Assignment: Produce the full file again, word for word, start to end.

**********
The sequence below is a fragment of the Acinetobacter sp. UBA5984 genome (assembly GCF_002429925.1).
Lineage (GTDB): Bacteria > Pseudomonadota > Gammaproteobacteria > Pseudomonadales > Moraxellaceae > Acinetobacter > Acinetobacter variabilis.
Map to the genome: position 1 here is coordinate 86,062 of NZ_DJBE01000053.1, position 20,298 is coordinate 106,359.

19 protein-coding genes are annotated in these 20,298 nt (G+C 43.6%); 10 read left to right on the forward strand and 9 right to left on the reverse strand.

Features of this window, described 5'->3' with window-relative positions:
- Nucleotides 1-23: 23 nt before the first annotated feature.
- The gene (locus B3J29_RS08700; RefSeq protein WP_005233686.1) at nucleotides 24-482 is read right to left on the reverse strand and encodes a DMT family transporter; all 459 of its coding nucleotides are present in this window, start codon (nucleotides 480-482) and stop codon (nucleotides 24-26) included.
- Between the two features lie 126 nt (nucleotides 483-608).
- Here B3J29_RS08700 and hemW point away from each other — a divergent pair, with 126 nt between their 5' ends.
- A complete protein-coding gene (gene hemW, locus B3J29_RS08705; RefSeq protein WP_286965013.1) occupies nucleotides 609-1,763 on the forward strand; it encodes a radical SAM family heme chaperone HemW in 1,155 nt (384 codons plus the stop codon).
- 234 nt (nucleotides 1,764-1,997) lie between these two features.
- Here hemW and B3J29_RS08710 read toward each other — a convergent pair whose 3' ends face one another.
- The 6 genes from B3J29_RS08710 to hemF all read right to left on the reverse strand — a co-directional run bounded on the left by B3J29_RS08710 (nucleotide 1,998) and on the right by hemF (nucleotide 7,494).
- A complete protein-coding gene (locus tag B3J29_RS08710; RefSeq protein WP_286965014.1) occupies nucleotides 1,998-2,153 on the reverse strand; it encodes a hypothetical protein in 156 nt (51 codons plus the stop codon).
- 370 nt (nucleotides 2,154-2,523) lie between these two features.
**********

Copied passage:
The sequence below is a fragment of the Acinetobacter sp. UBA5984 genome (assembly GCF_002429925.1).
Lineage (GTDB): Bacteria > Pseudomonadota > Gammaproteobacteria > Pseudomonadales > Moraxellaceae > Acinetobacter > Acinetobacter variabilis.
Map to the genome: position 1 here is coordinate 86,062 of NZ_DJBE01000053.1, position 20,298 is coordinate 106,359.

19 protein-coding genes are annotated in these 20,298 nt (G+C 43.6%); 10 read left to right on the forward strand and 9 right to left on the reverse strand.

Features of this window, described 5'->3' with window-relative positions:
- Nucleotides 1-23: 23 nt before the first annotated feature.
- The gene (locus B3J29_RS08700; RefSeq protein WP_005233686.1) at nucleotides 24-482 is read right to left on the reverse strand and encodes a DMT family transporter; all 459 of its coding nucleotides are present in this window, start codon (nucleotides 480-482) and stop codon (nucleotides 24-26) included.
- Between the two features lie 126 nt (nucleotides 483-608).
- Here B3J29_RS08700 and hemW point away from each other — a divergent pair, with 126 nt between their 5' ends.
- A complete protein-coding gene (gene hemW, locus B3J29_RS08705; RefSeq protein WP_286965013.1) occupies nucleotides 609-1,763 on the forward strand; it encodes a radical SAM family heme chaperone HemW in 1,155 nt (384 codons plus the stop codon).
- 234 nt (nucleotides 1,764-1,997) lie between these two features.
- Here hemW and B3J29_RS08710 read toward each other — a convergent pair whose 3' ends face one another.
- The 6 genes from B3J29_RS08710 to hemF all read right to left on the reverse strand — a co-directional run bounded on the left by B3J29_RS08710 (nucleotide 1,998) and on the right by hemF (nucleotide 7,494).
- A complete protein-coding gene (locus tag B3J29_RS08710; RefSeq protein WP_286965014.1) occupies nucleotides 1,998-2,153 on the reverse strand; it encodes a hypothetical protein in 156 nt (51 codons plus the stop codon).
- 370 nt (nucleotides 2,154-2,523) lie between these two features.